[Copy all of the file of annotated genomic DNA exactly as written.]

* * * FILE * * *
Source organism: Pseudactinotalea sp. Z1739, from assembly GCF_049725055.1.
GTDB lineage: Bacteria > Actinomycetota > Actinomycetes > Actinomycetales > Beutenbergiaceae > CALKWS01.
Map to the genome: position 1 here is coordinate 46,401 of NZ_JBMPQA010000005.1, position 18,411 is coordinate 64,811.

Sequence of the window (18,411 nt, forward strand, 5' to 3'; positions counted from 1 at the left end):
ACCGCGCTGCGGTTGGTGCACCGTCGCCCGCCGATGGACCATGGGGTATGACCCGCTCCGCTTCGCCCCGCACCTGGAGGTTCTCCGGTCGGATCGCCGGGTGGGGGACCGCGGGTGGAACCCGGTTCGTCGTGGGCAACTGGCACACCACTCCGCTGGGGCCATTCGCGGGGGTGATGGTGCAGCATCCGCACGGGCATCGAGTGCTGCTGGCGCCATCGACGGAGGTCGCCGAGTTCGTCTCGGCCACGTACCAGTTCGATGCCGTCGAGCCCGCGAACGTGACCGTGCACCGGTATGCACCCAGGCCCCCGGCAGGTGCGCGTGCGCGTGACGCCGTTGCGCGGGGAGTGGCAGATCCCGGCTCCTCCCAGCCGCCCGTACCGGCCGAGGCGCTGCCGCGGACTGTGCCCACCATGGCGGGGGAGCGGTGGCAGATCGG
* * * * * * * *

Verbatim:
Source organism: Pseudactinotalea sp. Z1739, from assembly GCF_049725055.1.
GTDB lineage: Bacteria > Actinomycetota > Actinomycetes > Actinomycetales > Beutenbergiaceae > CALKWS01.
Map to the genome: position 1 here is coordinate 46,401 of NZ_JBMPQA010000005.1, position 18,411 is coordinate 64,811.

Sequence of the window (18,411 nt, forward strand, 5' to 3'; positions counted from 1 at the left end):
ACCGCGCTGCGGTTGGTGCACCGTCGCCCGCCGATGGACCATGGGGTATGACCCGCTCCGCTTCGCCCCGCACCTGGAGGTTCTCCGGTCGGATCGCCGGGTGGGGGACCGCGGGTGGAACCCGGTTCGTCGTGGGCAACTGGCACACCACTCCGCTGGGGCCATTCGCGGGGGTGATGGTGCAGCATCCGCACGGGCATCGAGTGCTGCTGGCGCCATCGACGGAGGTCGCCGAGTTCGTCTCGGCCACGTACCAGTTCGATGCCGTCGAGCCCGCGAACGTGACCGTGCACCGGTATGCACCCAGGCCCCCGGCAGGTGCGCGTGCGCGTGACGCCGTTGCGCGGGGAGTGGCAGATCCCGGCTCCTCCCAGCCGCCCGTACCGGCCGAGGCGCTGCCGCGGACTGTGCCCACCATGGCGGGGGAGCGGTGGCAGATCGG